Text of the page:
A US government effort to fight online sex trafficking has cleansed many sites of personal and consensual eroticism, in a shift advocates say amounts to dangerous censorship. Porn performers are complaining that Google Drive is no longer allowing them to share erotic videos with private clients. All of this has happened in recent days and weeks; a particular genre of online sex, it seems, is vanishing from the internet.
While intended to protect victims of sex trafficking, critics say the bill will force internet platforms to censor their users in order to avoid being prosecuted for newly created sex trafficking offenses. Some sex workers argue the bill will hurt those who voluntarily work in the sex industry by pushing them off the internet and back on to the streets.
Internet advocates say the bill may the beginning of a crackdown on free speech online. The law puts new limits on Section of the Communications Decency Act, which has broadly protected internet providers from being held liable for content posted by their users.
And, where there is doubt, platforms will err on the side of censorship.
The bill passed through both the House and the Senate with broad bipartisan support and now awaits the ature of the president. Supporters of the new legislation said existing laws have allowed victims, including children, to be bought and sold through blatant on internet sites, which has created a surge of exploitation resulting in a multibillion-dollar industry.
The group specifically targeted one of the most notorious sites for sex industry advertising, Back. The National Center for Missing and Exploited Children has said that nearly three-quarters of the 10, reports of potentially sex-trafficked children that it receives every year involve victims who were advertised on Back.
But the company has managed to shake off attempts to shut down its posting of potential trafficking. Meanwhile, other areas of the internet are feeling the chill that has surrounded the bill. Another website taken offline was Pounced.
A notice on the site said it was purely a personals site and not devoted to prostitution at all. Now if someone posts an ad looking to exchange sex for something to pounced. In a statement, Microsoft said the new rules, which go into effect on 1 May, are not related to the new bill.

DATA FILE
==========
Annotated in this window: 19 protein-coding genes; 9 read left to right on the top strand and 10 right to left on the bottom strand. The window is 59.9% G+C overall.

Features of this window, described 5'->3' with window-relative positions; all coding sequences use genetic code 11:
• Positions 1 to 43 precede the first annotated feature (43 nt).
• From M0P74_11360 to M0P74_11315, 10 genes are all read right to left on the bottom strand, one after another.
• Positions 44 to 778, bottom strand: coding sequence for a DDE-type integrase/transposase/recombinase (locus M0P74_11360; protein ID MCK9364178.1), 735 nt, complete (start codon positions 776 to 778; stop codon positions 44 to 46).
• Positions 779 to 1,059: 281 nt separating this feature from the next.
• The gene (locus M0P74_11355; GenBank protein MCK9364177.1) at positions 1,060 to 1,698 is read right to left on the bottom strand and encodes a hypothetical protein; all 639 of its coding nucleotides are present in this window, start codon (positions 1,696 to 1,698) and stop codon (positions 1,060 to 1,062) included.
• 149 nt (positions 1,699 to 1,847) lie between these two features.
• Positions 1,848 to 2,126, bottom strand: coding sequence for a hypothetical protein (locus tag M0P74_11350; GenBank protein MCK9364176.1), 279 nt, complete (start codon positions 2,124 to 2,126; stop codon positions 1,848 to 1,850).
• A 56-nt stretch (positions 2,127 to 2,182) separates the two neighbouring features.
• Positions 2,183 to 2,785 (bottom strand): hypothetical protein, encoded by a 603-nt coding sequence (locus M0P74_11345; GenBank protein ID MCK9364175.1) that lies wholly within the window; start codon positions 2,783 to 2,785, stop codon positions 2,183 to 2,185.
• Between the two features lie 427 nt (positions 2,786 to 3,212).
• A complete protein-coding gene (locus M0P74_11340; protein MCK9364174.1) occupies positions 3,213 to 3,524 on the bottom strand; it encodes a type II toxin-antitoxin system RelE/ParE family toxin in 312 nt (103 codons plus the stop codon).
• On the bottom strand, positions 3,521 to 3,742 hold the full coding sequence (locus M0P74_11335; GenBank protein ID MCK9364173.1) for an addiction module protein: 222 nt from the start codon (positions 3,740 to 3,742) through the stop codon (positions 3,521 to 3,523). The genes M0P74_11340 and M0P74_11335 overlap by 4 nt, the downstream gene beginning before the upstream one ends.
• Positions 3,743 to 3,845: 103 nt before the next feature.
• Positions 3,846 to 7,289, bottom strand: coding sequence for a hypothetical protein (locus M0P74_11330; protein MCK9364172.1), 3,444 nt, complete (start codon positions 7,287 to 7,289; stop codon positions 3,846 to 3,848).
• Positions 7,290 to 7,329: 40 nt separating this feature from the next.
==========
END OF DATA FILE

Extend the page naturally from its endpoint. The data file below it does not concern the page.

If the files are deemed to violate the policy after undergoing a review, he said those videos may not be watched or shared, but they can still be accessed by their owners. He said that, to his knowledge, there has been no recent increase in this kind of enforcement. A site called YourDominatrix.
VerifyHim, a site devoted to helping sex workers stay safe by screening their clients, also removed its discussion forums. Consensual sex workers say the new law will make the industry less safebecause they have been able to use internet sites without having to wander the streets. On Twitter, sex workers who had once managed their s online were scrambling to find new ways to do business in light of the disruptions caused by the law.
She said she uses her sex work to survive as a single mom. Scrubbed clean: why a certain kind of sex is vanishing from the internet. Sex workers argue a US sex trafficking bill will hurt those who voluntarily work in the industry by pushing them off the internet and back onto the streets.
Sexual freedom is at risk from these damning new bills passed by Congress Steven W Thrasher. .
My life in sex: the year-old escort. Reuse this content.
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